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From "Robert Engels" <reng...@ix.netcom.com>
Subject RE: caching term information?
Date Sat, 20 May 2006 07:01:05 GMT
Maybe don't cache the term pages, then, just cache the frequently requested
terms themselves.

The current scheme is binary search the index for the term.
    - if you get a direct match, you are done.
    - if not you have the page offset, check the next page start term, if
greater than the term does not exist
    - if not scan the page for the term

The problem with the above if that frequently searched terms do not get a
benefit.

Seem that if before you did the above, you checked a LRU/Soft cache for the
term, you would could improve the performance (no page scanning which
entails byte/char reading & conversions).

It would not help the performance for term enumeration, but turning common
prefix queries into a constant scoring filter seems better anyway.


-----Original Message-----
From: Marvin Humphrey [mailto:marvin@rectangular.com]
Sent: Thursday, May 18, 2006 2:56 PM
To: java-dev@lucene.apache.org
Subject: Re: caching term information?



On May 18, 2006, at 10:43 AM, Robert Engels wrote:

> Has anyone thought of (or implemented) caching of term information?
>
> Currently, Lucene stores an index of every nTH term. Then uses this
> information to position the TermEnum, and then scans the terms.
>
> Might it be better to read a "page" of term infos (based on the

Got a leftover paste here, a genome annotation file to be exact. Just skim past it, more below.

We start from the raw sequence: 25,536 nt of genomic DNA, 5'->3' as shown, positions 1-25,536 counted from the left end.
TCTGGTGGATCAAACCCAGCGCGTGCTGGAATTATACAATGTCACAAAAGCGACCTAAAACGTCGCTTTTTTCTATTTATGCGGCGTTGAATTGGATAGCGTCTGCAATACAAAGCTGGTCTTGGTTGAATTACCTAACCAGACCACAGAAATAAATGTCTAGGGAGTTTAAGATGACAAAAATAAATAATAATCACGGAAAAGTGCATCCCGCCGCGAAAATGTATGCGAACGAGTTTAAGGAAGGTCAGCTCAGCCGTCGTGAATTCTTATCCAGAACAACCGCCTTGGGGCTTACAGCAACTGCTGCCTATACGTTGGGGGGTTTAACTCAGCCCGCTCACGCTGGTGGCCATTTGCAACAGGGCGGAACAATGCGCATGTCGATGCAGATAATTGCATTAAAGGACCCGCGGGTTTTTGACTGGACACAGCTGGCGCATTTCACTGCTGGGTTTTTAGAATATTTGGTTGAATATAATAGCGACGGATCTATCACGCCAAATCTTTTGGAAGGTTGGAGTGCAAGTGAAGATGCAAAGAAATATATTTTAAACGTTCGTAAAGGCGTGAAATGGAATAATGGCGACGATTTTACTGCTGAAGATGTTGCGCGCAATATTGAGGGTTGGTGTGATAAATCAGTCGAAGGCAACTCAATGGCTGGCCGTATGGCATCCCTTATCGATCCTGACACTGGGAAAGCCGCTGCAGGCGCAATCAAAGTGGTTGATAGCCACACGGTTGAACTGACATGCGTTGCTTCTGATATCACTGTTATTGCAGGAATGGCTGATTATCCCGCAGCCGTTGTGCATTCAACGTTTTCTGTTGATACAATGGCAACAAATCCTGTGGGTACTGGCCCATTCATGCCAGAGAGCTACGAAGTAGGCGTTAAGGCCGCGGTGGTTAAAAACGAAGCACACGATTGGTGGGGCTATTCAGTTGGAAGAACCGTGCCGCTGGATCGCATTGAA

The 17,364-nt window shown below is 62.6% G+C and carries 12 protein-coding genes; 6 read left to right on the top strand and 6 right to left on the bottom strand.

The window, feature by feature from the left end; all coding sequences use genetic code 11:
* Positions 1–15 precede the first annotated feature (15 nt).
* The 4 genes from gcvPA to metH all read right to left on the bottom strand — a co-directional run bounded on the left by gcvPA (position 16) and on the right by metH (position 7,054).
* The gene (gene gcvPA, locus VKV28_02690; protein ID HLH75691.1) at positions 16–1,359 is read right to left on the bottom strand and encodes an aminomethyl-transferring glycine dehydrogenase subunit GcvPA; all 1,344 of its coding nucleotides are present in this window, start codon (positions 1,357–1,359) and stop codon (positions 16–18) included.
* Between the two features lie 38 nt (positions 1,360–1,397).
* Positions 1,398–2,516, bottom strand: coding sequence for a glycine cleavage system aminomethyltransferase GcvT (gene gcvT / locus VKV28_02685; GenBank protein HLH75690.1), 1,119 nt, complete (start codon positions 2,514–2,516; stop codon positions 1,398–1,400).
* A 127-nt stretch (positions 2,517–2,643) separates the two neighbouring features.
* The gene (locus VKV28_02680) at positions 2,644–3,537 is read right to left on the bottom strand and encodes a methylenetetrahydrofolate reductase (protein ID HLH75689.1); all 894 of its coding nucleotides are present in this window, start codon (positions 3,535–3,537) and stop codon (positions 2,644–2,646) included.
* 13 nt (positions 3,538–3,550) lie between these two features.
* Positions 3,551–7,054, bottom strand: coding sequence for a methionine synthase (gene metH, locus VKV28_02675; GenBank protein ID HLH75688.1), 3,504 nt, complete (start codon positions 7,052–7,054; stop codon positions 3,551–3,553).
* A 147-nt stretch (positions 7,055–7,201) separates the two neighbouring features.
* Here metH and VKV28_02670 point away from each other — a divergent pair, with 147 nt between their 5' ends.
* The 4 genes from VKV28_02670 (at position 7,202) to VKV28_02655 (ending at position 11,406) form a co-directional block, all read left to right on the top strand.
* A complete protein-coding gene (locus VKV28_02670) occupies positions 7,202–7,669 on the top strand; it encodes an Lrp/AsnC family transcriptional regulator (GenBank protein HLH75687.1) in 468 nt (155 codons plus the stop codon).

> index), and
> then keep these pages in a SoftCache in the SegmentTermEnum ?

I'd thought about just making it possible to load up the whole Term
Dictionary.  Dangerous for large indexes, but interesting.  The
Google 98 paper indicates that they got their whole dictionary into RAM.

The thing about caching pages of the dictionary is that I don't think
that heavily searched terms will be concentrated in one page, so it
would probably get swapped a lot.  I'm not familiar with SoftCache,
though.

KinoSearch currently caches SegmentTermEnum entries as bytestrings,
or more accurately "ByteBuf" C structs modeled on Java's ByteBuffer
which are basically an array of char, a length, and a capacity.  Each
bytestring consists of the field number as a big endian 16-bit int,
followed by the term text.  Since field numbers in KinoSearch are
forced to correspond to lexically sorted field name, those sort
correctly.

The ByteBufs don't take up a lot of space, and they could be even
smaller if they used VInts for field number.  If we load everything
up, then locating a term in the .tis file can be achieved with a
binary search.  Pay RAM to buy speed.

It might also make sense to just load up the raw .tis file into RAM.
That would require even less memory, and would eliminate the disk
seeks, but would still have to be traversed linearly and decompressed.

Marvin Humphrey
Rectangular Research
http://www.rectangular.com/


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